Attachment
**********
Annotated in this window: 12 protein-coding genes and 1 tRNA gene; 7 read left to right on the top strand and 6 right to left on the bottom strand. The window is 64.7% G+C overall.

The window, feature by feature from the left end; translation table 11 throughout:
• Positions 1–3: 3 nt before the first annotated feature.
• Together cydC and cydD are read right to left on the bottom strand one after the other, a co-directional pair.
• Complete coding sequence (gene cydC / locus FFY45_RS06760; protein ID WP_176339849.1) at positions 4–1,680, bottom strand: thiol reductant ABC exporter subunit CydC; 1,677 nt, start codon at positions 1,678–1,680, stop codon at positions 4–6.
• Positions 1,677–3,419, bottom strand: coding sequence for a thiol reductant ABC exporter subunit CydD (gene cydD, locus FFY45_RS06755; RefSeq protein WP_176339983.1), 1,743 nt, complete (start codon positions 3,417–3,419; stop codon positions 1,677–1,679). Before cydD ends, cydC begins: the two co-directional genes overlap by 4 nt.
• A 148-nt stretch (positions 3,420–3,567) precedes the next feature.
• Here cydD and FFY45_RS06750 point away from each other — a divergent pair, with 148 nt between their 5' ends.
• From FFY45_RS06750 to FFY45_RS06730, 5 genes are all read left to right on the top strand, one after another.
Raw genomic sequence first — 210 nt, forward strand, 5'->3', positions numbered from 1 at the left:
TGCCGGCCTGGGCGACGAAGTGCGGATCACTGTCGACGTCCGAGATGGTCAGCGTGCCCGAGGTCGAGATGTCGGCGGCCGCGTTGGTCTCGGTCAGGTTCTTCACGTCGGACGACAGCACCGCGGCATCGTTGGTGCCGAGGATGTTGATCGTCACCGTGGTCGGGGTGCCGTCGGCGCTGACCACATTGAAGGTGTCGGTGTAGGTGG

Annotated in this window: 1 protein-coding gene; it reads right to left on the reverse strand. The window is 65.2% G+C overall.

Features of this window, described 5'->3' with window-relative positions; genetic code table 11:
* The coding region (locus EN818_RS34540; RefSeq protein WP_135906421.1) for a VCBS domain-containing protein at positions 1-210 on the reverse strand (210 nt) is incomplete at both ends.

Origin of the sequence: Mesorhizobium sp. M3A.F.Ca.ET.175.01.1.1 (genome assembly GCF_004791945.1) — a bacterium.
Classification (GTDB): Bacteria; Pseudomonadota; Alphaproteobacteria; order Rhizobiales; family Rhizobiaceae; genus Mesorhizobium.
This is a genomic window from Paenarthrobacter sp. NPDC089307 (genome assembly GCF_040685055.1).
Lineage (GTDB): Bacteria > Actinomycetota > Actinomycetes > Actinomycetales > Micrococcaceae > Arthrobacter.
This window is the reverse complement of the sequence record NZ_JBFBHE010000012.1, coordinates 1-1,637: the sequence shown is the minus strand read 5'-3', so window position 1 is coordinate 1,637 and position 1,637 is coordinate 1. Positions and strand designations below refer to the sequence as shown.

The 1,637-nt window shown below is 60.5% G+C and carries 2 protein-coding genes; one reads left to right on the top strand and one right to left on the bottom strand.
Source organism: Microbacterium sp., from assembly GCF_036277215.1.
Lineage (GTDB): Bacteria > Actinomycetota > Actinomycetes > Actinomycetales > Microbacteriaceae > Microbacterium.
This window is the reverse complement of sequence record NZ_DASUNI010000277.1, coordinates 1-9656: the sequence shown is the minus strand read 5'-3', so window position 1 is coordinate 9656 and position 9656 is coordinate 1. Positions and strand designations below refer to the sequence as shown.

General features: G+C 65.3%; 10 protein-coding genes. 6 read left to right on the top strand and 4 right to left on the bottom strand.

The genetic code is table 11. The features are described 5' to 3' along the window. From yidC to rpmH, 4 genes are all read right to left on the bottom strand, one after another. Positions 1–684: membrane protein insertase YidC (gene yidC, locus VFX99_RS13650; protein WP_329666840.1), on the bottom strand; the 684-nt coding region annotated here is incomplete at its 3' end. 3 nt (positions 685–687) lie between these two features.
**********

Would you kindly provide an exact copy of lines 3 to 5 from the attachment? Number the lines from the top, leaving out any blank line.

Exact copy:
• Positions 1–3: 3 nt before the first annotated feature.
• Together cydC and cydD are read right to left on the bottom strand one after the other, a co-directional pair.
• Complete coding sequence (gene cydC / locus FFY45_RS06760; protein ID WP_176339849.1) at positions 4–1,680, bottom strand: thiol reductant ABC exporter subunit CydC; 1,677 nt, start codon at positions 1,678–1,680, stop codon at positions 4–6.